Monday, February 27, 2017

"Intruders" Dissected

In his book, “On Writing Well,” William Zinsser dissected an article he wrote for a magazine. It gave a behind-the-scenes look at his process and challenges. I dissected the "Intruders" blog because it is a great exercise. The notes are in blue and the final product in black.

There are about 7.4 billion people on Earth.

I thought a specific detail would be a better attention grabber than “There are so many people on earth” or “there are more people on earth than grains of sand."

I walked by a man on the sidewalk yesterday and we did not acknowledge each other's existence. If that man and I were the only people on the planet we would have been intensely interested in each other. We would have needed each other.

This was the hardest paragraph to write. Here’s the original: “I walked by a man at work yesterday careful not to acknowledge his existence. I was cautious to avoid eye contact. We know where that can lead, to “hello,” which can lead anywhere. “Hello” is how marriages begin and how enemies meet. I had no time to meet a spouse or foe.” (I like it when writers throw themselves under the bus. I try to do that. Sometimes I sound like a terrible person: “I was careful not to acknowledge his existence.” I’m willing to dramatize to make a point.)

I was trying to add humor. I liked it the original when I wrote it, but it didn’t make sense when I reread it. It was a distraction and too wordy. I also changed it so I walked by someone on the sidewalk, not at work. Both happened, but I liked sidewalk better. Perhaps, because work muddies the example.

But, since there is an abundance of people we can afford to ignore each other. Sometimes we need to ignore each other. It is not possible to give each person the time and attention they deserve. So, instead of acknowledging and examining each person like a precious gem, we bypass each other like rubbish at a flea market. We must. We are constrained by finite amounts of time and energy.

“Precious gem” is not very creative. I looked for synonyms for both words, but thought “precious gem” sufficed. Hopefully “rubbish at a flea market” conjures has rubbish at a flea market.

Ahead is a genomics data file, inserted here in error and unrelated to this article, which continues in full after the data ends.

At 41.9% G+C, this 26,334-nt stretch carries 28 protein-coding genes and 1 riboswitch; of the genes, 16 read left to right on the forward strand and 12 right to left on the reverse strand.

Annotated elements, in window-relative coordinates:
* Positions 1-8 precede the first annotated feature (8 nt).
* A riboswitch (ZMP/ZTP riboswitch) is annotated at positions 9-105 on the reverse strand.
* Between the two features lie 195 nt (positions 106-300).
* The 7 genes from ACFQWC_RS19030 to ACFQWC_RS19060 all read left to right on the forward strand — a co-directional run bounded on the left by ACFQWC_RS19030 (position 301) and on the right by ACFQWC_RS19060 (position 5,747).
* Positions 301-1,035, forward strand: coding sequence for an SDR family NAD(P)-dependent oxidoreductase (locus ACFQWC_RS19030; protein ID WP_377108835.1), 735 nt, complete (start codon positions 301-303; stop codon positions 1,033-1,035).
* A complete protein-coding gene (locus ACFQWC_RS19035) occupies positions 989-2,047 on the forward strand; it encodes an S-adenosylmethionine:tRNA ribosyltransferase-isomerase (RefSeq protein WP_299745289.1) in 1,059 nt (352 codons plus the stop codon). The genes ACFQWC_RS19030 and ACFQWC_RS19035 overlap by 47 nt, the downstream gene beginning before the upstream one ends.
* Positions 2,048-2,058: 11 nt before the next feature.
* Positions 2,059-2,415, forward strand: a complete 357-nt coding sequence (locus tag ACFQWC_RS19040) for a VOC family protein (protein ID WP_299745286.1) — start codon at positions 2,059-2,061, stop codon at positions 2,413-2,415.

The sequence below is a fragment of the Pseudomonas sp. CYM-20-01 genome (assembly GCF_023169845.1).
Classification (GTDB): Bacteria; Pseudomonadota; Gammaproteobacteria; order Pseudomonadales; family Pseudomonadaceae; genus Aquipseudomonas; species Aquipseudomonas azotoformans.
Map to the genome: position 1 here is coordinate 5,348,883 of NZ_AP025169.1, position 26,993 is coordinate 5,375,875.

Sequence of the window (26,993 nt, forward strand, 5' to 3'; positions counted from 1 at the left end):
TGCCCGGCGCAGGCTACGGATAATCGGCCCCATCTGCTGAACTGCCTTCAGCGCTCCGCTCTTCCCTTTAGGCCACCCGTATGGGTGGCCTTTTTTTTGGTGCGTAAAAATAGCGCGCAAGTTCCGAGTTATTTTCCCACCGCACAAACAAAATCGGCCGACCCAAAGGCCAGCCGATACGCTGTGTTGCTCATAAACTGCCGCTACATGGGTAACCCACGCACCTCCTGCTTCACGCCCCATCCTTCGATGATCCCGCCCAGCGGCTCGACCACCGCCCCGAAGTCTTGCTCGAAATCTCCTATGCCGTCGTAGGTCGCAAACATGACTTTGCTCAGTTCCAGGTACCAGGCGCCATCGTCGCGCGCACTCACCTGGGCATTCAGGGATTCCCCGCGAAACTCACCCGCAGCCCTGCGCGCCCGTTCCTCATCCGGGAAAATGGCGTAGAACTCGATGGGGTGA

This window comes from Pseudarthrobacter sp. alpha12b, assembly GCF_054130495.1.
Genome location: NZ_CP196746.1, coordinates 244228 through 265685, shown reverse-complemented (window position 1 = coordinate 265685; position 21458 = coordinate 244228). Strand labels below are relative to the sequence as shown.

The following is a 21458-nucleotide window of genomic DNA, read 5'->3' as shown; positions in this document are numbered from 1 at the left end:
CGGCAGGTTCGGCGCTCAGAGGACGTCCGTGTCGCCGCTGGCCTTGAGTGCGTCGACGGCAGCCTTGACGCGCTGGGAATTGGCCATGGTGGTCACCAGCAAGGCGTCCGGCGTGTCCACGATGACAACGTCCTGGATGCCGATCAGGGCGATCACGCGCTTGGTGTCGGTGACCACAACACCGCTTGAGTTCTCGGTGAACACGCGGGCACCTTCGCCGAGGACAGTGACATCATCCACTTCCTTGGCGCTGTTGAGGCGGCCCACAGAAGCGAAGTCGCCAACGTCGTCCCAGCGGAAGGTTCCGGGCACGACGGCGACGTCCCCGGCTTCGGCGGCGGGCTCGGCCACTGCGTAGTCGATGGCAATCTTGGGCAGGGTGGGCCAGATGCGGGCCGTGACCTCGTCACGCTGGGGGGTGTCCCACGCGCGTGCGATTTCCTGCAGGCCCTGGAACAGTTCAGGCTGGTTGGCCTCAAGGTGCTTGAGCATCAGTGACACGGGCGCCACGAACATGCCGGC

After I walked by that man I thought, “I say I value people, but most of the time I see them as intruders. There are just so many of them.” Insert one of the best quotes ever; “I love humanity but I hate people. (Edna St. Vincent Millay)

The humanity quote might not fit. I pressed it in because I like it and wanted to use it. Einstein said something similar and someone told me a Peanuts character rephrased it. I think it captures how we often feel. Humanity- the blend of unique ethnicities and their cultures and the romanticized versions of the people in our past- is easy to admire. Enter our neighbor who plays Metallica every day from 7-9 p.m. We love humanity but hate people.

William Zinsser wrote about his journey in the desert where all he saw for days were sand dunes that looked exactly the same: “In the desert there’s no such thing as an intruder; anyone who turns up is somehow expected."

That reminds of when I hiked to Bluebird Lake in Rocky Mountain National Park. I had not seen anyone for a few hours and I was pleased to see a man approaching on the trail. We had a pleasant visit. He did not seem like an intruder. He was somehow expected.

I welcome a writer’s autobiographical input so I like to add it. Personal experience makes a writer seem human and gives them a voice. Plus, abstract ideas need concrete examples to clarify and amplify.

I was pleased that I had a personal experience that matched and supported Zinsser’s thought. The mention of the hike was a late addition, which I was happy about.

I think we would view people different if they were rarer. I used to dislike it when I had ten of the same baseball card. It devalued it. Rare cards are more valuable. It is that supply and demand relationship. Humans, because our population is on the loose, seem cheap. But that is erroneous, particularly if you believe each person is made by the greatest artist who ever lived.

Originally, the following paragraph was after the previous one: “I imagine city dwellers that live in close proximity to so many people yet interact with so few feel dehumanized. They take precautions, and so do those around them, to avoid eye contact. They must."

After rereading I saw that didn’t fit. I wanted to fit in the city dweller experience because it epitomizes how impersonally we treat each other. But, it was not essential. If that paragraph went anywhere it would go after the “precious gem” paragraph. But that would have made for a less smooth transition between those two paragraphs.

We need to find a balance between “everyone is an intruder” and “anyone who turns up is somehow expected.” The latter seems more Christian.

We should not ignore everyone. We cannot greet everyone (unless we are in the desert.) If we do not say hello we can at least give a subtle nod internally to someone as we pass. That would be good for our soul and if the person is perceptible they might even sense it.

I did not know how this would end. I almost deleted the document because I could not figure out what I was trying to say. I didn’t know how to tie all the ideas together. I was happy to locate the tension between “everyone is an intruder” and “anyone who turns up is somehow expected."

I didn’t know what to write in the last paragraph without sounding preachy. I’m tired of giving advice I don’t keep. I wanted to offer something practical and manageable like “giving a subtle nod internally to someone as we pass.”